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Sports betting: ‘It’s still early days’ for companies like DraftKings, analyst says

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Oppenheimer Senior Analyst Jed Kelly joins Yahoo Finance Live to discuss the outlook for sports betting, how patient investors must be as more states roll out legalization, and the business model in creating immersive sports betting experiences.

Video Transcript

[MUSIC PLAYING]

EMILY MCCORMICK: Welcome back. Mobile sports betting apps launched in New York just earlier this month. And so far, new Yorkers have placed a staggering $603 million worth of bets. Oppenheimer senior analyst Jed Kelley joins us now for more on the outlook for sports betting. And Jed, when you hear numbers like that for New York, more than $600 million, again, this is a very top line number. And many companies so far have been trying to bring users to their platforms by offering welcome offers and other promotions.

So how sustainable do you think this initial pop in business is going to be for the state and for other newly launched states for sports betting?

JED KELLY: Yeah. Thanks for having me.

New York's following a similar playbook to other states, right? The operators are coming in. They're advertising aggressively, maybe not as much as some other states that we've seen in Arizona because of New York's high tax rate. But that's what you're seeing. And we typically see, for two months, it's usually pretty aggressive. Then it settles down.

You might see some promotional activity around the March Madness and the NCAA basketball tournament. It'll probably trail off then. And then into football season, beginning of football, that's when we would expect the operators to be more aggressive.

I think right now, we're still in an early part of creating a new market. So promotional activity's pretty important. And it's still early days. And we're not seeing a ton of product differentiation yet. But that's where we are right now.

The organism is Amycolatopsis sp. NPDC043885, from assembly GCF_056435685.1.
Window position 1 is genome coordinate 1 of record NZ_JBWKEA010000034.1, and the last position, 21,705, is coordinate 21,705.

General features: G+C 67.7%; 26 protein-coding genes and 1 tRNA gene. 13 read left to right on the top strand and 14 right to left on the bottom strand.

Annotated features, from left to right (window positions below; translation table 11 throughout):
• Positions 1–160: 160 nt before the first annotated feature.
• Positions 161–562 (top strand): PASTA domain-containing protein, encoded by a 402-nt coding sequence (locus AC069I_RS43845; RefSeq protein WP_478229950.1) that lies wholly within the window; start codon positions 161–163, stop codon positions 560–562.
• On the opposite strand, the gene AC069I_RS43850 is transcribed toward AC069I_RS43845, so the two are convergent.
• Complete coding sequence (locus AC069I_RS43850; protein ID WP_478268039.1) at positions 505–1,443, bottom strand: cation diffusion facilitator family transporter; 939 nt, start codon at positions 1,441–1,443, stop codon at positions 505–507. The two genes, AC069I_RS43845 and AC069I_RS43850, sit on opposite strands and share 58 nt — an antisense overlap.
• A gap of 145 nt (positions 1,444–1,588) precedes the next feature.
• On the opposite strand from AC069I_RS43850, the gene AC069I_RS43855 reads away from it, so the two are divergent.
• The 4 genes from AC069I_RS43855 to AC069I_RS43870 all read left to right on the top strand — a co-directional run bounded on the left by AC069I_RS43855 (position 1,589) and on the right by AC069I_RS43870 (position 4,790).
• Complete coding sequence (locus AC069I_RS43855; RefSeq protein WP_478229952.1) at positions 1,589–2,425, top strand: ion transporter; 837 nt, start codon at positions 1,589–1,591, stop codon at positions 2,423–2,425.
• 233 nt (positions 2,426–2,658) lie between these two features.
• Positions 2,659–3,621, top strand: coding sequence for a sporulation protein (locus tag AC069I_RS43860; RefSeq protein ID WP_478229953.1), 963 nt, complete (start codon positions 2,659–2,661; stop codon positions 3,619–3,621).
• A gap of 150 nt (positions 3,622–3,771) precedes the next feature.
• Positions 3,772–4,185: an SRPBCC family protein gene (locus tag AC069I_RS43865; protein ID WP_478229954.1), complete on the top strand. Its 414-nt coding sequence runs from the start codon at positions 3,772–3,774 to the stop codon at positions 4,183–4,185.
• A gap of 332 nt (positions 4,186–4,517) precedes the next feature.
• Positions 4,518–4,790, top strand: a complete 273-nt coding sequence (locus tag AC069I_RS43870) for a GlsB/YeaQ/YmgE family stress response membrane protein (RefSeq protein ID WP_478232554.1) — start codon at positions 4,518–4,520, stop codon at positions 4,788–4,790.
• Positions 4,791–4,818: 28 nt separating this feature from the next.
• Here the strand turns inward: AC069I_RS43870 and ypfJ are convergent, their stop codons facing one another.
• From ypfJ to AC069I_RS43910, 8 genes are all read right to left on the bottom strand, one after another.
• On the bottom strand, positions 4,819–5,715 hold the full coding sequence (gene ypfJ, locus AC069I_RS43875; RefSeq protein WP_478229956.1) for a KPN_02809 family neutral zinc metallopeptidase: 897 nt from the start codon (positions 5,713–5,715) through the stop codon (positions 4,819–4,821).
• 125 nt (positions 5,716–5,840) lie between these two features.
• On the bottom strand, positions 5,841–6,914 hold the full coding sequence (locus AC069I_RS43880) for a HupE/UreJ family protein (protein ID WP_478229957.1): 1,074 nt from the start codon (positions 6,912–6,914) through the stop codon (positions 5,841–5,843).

ADAM SHAPIRO: When you talk about the early days of a market, I can think back to 2007. We're talking 15 years ago, having a discussion with a lobbyist in Washington from the gaming industry about national legislation to bring about this market that seems to be getting put together piecemeal, state by state.

As an investor, I don't know if I can afford to wait for the federal government to get involved. But what you just pointed out, I mean, state by state, it seems like we're not there yet. Should we be waiting before putting our toe in?

JED KELLY: Well, I think what you're looking at is the start of a new age of fan interactivity. And I think digital companies like DraftKings and Flutter's FanDuel are going to be leading the fan interactivity, fan engagement. The leagues are fully behind it.

So I think right now, we're in a period where high beta industries like sports betting are out of vogue. But I think you look at DraftKings, their vertical tech stack, what they're building, I think longer-term, yeah, these are compelling platforms that the leagues are behind.

You have to remember, the NFL is now fully engaged in sports betting. They took a pretty big equity investment in Genius Sports. So they're fully behind it. And you look at the growth that we've seen in the UK. We're about 15 years behind them.

We think it could be a huge industry. You also have college kids now that are coming up and not betting through illegal channels, are going to be betting through legalized channels. That'll be another leg of growth. And the leagues realize this is a huge revenue stream for all of them.